Mozart Piano Sonata no. 10 in C, K. 330

performed by Mitsuko Uchida, or below by Krystian Zimerman

(cover image by Tim Mossholder)

As if we didn’t have enough Mozart last year, with week after week of his music, we’re going to see his name yet a few more times in the next week or two. We’ll begin with the first sonata of the latter half of his output; we’ve already discussed up to no. 9 of his 18. The ninth has a catalogue number of 311, and this one 330, but there’s almost seven years between the composition of these two pieces, and I think that’s noticeable.

Mozart’s tenth piano sonata was completed in 1783 and published the following year. By this time he was 27 years old, so no more of this young composer business. He’s a fully mature, marvelously talented composer and we can see his piano sonatas reflecting not just a sense of musical maturity, but to me, more personal maturity, emotional depth and substance.

The work is in three movements, as follows, with a playing time of about 18 minutes:

  1. Allegro moderato
  2. Andante cantabile
  3. Allegretto

The first movement is in sonata form with the exposition repeated, as well as the development and recapitulation. The second of the two themes of the first movement is much longer, with parts of its own before a codetta; the second part of this second subject makes use of triplet figures. tells us that there is “no real working of previous material,” but goes through keys like A minor, F major, D minor, before hitting the recapitulation. These two sections together can be repeated, but whether they are or not, the movement is light, dainty, so beautifully elegant and understated. The development doesn’t really present any intense conflict or tension, making for a really easy, natural, refreshing and deeply pleasing first movement.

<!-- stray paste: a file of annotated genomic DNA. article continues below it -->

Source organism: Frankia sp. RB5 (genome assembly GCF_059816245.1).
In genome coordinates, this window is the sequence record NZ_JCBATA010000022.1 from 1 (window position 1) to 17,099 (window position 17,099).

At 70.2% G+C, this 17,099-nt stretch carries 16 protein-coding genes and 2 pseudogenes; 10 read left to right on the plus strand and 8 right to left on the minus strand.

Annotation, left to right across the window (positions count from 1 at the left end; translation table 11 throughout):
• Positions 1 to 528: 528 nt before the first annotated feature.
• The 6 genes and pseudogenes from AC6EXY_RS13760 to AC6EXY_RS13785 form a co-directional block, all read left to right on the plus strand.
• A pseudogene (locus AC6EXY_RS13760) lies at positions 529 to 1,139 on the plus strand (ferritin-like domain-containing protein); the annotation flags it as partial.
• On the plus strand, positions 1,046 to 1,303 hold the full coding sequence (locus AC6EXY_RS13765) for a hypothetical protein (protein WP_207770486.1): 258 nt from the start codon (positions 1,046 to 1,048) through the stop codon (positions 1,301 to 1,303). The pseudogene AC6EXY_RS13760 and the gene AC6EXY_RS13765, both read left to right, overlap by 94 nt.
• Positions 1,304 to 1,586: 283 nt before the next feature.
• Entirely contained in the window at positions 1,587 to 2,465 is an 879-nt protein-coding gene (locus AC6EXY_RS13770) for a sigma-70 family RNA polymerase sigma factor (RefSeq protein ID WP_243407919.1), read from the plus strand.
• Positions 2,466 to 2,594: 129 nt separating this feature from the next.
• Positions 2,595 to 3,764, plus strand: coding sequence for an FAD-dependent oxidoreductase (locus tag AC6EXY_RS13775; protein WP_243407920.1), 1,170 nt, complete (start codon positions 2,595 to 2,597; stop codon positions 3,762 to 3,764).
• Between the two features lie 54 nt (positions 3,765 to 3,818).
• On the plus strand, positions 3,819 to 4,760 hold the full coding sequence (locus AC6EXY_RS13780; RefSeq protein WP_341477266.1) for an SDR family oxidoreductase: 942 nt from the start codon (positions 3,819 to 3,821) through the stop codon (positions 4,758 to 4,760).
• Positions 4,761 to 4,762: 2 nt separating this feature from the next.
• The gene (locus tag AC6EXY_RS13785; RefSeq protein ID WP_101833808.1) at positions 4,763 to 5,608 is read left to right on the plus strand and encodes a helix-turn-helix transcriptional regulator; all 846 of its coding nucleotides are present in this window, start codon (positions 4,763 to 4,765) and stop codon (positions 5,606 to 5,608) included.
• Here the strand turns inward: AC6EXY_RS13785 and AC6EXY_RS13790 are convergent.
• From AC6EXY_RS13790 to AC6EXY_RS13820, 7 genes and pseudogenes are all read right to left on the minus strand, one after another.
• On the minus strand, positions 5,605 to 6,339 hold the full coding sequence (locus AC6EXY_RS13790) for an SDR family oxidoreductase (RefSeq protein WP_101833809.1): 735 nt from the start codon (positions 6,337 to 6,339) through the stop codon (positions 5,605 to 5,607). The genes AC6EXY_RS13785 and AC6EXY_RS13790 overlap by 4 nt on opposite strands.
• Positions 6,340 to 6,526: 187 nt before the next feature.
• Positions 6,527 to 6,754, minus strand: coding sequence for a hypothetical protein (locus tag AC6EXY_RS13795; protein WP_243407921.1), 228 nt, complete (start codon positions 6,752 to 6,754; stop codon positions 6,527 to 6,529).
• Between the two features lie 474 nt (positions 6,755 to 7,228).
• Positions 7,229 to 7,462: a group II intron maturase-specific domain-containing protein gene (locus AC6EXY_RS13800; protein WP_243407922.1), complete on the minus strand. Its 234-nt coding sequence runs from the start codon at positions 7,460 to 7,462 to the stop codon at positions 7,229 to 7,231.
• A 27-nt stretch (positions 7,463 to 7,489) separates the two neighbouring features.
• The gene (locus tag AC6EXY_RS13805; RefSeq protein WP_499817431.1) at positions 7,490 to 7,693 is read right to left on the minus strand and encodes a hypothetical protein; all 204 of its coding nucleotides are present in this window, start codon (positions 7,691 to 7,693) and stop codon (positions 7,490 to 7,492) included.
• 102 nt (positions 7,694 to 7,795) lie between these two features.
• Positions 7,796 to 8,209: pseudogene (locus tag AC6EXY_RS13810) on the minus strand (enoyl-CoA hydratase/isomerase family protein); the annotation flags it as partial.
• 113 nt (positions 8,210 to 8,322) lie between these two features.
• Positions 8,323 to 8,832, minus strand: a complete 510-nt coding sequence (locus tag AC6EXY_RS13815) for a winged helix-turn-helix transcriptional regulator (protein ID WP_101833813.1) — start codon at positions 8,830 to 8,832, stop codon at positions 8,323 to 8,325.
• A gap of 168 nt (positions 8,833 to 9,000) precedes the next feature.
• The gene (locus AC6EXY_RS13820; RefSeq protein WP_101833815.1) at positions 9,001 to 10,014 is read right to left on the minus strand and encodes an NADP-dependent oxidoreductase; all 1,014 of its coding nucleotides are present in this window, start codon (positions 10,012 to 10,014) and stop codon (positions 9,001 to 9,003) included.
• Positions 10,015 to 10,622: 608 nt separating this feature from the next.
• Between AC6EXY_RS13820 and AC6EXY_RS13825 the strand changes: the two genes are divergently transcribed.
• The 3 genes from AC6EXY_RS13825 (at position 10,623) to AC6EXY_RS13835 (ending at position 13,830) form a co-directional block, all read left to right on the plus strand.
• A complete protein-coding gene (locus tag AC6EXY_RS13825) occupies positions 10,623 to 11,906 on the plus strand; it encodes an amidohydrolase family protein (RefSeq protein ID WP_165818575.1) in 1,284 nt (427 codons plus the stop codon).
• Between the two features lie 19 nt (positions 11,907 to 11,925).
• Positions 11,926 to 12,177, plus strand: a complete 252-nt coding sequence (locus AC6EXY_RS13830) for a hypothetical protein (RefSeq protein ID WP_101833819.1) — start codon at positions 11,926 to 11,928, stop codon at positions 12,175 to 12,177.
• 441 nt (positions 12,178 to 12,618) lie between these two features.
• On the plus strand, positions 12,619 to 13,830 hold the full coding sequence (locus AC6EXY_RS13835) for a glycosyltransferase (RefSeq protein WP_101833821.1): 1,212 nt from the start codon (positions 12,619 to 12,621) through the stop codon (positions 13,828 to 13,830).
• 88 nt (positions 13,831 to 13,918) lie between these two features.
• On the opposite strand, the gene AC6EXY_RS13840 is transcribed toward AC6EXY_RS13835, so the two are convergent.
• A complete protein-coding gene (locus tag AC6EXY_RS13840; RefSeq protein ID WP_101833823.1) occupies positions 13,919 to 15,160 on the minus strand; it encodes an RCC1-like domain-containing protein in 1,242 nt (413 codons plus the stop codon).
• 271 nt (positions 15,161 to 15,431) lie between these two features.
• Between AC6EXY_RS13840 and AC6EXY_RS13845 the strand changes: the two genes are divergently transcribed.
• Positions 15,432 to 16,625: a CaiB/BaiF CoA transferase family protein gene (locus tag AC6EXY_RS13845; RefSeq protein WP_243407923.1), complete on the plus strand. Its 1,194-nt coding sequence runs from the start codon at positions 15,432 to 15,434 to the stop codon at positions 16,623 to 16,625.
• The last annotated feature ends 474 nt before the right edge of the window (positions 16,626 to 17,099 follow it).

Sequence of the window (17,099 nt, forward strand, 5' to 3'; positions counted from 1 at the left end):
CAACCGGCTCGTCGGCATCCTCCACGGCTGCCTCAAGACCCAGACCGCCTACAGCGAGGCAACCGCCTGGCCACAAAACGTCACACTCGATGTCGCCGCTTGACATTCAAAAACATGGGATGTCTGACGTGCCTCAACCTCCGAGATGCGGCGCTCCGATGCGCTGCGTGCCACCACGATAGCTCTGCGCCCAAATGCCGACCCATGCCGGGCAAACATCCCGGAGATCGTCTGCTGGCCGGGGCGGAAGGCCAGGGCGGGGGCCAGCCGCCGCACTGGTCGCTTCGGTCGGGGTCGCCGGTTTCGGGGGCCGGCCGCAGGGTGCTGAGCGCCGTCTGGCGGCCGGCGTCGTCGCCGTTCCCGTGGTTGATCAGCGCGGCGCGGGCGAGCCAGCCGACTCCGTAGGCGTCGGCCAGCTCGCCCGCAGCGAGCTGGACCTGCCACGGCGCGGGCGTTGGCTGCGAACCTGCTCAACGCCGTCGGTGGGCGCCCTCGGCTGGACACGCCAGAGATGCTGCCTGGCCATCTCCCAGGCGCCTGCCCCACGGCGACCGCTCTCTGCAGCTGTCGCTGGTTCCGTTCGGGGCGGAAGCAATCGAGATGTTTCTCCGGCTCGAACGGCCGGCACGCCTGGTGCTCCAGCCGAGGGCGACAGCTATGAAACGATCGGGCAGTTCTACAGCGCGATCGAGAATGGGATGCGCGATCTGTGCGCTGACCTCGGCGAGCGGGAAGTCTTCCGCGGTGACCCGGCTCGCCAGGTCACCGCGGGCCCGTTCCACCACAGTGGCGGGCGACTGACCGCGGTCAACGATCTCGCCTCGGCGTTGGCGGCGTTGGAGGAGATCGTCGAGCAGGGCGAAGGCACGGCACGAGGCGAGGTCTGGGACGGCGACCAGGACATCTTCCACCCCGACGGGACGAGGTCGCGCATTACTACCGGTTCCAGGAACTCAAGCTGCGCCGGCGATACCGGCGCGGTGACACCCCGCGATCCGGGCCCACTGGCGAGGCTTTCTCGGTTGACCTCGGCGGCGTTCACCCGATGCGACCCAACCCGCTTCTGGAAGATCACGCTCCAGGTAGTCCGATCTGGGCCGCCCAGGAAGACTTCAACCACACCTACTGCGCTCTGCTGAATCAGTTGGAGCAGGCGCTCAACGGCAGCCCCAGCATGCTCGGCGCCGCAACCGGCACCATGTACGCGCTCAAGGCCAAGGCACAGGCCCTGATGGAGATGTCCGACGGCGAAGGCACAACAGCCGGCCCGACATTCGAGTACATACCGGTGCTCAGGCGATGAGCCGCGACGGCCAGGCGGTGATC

The second movement is in ternary form, with the first section in two parts, F major, then C major. We visit Gm, then back to F for this first section. The central part is presented in Fm and A flat major. This ternary structure, with each section in multiple parts, moving back and forth between keys, is really quite simple, but so beautiful, and following the score, very easily, I find myself getting lost, not in repeats and returns, but in the emotional landscape. There is a teeny coda before the finale.

The finale is also in sonata form, but contains a longer, more substantial transition passage between the two subjects. The development here is very brief, and also quite independent from everything else. What is really breathtaking to me in this otherwise quite simple movement is the interplay of treble and bass voices, with such vividness and clarity. Wait for the bass voice to boom out of nowhere, surprising but not out of place. Both subjects reappear in the tonic, and this shortest of the three movements rounds out this marvelous, delightful, mature sonata.

It’s so clear here, at least to me, that the composer’s development is, again, not in musical skill. He had plenty of that from the get-go, but the refinement of ideas and I guess just a general finesse is what’s so outstanding. He sounds less like a precocious musician, and more like the adult who would give such inspiration to people like Schubert and others for so many years. It’s really exceptionally delightful.

There’s an exuberance here that’s still very Classical-era, not the heavy-handed Romantic intensity of Beethoven or Brahms, but it is still invigorating and exciting in such a refined way. It may seem simple, but each listen reveals, at least to me, just a little bit more to savor.


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